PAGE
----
VCS saves and restores snapshots of the directory from which it's called. It's a toy system; don't use it for data you care about!
The examples below assume you've made the vcs file executable and put it somewhere in your path. If you don't want to do that, you'll have to feed it to python directly, for example using
../vcs foo instead of
vcs foo in the provided test directory.
vcs help will list the currently available commands. It's pretty self-explanatory if you've used git before.
To try it out, clone this (git) repo, and initialize a (vcs) repo in the test directory with
vcs init. This will create a skeleton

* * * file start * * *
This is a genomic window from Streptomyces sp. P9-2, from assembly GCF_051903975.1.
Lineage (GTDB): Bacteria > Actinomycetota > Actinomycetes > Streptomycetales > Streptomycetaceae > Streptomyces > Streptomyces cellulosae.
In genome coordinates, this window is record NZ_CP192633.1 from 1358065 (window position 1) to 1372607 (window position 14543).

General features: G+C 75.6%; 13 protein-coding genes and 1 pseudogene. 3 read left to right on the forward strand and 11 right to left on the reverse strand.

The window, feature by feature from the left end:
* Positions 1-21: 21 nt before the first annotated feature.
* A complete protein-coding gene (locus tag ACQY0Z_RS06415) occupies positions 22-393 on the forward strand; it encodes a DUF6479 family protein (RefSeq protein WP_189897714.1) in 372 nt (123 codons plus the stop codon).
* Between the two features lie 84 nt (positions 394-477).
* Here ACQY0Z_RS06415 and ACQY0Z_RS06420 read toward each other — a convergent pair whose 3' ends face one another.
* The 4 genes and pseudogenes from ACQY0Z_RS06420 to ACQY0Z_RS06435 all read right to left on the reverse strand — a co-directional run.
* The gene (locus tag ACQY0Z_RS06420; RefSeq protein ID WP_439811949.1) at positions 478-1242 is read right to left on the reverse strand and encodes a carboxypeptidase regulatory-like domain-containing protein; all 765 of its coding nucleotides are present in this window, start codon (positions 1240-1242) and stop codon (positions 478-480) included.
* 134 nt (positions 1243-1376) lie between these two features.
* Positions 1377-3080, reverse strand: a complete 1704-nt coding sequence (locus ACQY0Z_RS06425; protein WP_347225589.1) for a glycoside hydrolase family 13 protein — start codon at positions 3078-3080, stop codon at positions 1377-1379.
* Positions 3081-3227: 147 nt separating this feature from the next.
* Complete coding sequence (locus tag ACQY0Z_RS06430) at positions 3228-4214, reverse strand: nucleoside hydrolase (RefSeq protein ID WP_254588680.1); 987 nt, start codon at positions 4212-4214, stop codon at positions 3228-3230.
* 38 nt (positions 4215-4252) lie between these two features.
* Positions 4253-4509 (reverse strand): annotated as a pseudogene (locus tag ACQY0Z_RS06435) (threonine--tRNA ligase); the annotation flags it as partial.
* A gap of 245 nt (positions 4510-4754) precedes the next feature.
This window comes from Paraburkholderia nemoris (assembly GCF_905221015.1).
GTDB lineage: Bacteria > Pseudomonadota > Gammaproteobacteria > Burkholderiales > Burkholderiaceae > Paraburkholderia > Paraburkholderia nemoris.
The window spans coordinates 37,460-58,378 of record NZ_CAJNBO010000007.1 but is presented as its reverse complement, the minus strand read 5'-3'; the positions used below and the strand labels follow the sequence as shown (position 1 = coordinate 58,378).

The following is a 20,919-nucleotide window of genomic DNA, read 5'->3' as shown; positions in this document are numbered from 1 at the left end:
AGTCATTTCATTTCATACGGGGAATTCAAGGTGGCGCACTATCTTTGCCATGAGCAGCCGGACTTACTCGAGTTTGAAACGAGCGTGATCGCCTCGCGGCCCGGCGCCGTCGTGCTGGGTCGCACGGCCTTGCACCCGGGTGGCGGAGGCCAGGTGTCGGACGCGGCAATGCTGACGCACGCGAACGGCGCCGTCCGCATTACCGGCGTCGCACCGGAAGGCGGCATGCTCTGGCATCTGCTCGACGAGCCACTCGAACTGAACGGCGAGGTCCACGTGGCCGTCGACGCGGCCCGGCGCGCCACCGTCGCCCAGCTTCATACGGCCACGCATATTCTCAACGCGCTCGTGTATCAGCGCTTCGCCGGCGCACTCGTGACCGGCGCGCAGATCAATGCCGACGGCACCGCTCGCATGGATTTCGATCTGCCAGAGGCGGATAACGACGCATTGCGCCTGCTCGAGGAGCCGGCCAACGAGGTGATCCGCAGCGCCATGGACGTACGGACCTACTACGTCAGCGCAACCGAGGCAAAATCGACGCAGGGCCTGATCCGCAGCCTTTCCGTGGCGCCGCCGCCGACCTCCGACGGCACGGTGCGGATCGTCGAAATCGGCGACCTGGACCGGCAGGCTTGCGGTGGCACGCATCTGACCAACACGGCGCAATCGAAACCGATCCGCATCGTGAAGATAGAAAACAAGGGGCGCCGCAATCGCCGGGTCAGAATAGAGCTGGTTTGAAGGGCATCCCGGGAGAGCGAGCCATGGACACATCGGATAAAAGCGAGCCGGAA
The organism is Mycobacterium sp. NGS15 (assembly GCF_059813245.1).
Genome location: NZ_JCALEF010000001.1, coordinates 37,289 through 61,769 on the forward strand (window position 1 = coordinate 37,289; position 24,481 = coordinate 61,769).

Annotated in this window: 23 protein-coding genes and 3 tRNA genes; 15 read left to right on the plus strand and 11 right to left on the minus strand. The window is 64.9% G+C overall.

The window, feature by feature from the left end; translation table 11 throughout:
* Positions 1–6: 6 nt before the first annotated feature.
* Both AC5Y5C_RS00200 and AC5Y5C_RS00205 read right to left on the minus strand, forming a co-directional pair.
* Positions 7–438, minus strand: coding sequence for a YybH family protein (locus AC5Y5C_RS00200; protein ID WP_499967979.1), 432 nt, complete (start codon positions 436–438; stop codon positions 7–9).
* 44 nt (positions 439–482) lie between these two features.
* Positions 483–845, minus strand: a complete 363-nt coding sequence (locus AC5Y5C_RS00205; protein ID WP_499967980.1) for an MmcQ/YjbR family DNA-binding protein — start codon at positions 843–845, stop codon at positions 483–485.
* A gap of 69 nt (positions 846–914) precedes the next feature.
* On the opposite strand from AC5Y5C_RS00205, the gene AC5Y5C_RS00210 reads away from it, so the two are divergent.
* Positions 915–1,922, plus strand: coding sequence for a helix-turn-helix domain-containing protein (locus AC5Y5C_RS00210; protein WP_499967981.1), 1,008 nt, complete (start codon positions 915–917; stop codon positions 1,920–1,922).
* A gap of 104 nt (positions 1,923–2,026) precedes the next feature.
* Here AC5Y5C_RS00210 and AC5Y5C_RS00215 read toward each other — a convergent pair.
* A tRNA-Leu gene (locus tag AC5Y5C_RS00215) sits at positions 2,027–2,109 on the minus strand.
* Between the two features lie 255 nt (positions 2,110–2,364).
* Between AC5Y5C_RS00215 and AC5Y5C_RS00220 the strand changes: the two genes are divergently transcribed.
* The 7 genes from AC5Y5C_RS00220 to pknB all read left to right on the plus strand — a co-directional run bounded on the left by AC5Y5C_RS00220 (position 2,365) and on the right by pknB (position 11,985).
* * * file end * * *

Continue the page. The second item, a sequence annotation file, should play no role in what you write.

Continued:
.vcs directory, which you can look around in if you like. It's a (much) simplified version of the kind of thing git stores in
Create a backup with
vcs backup [message]. The backup message is optional. Now change one of the files and make another backup.
vcs log will print out the date, time, and message of both backups, along with their message if you entered any.
You can revert to the first snapshot with
vcs checkout 1. Now make another backup and run
vcs log. It will not show any information about backup number 2, because 2 is on a different branch of the revision history. At the moment branches are not named, so you have to know the id of the head of the branch you want to switch to (in this case 2).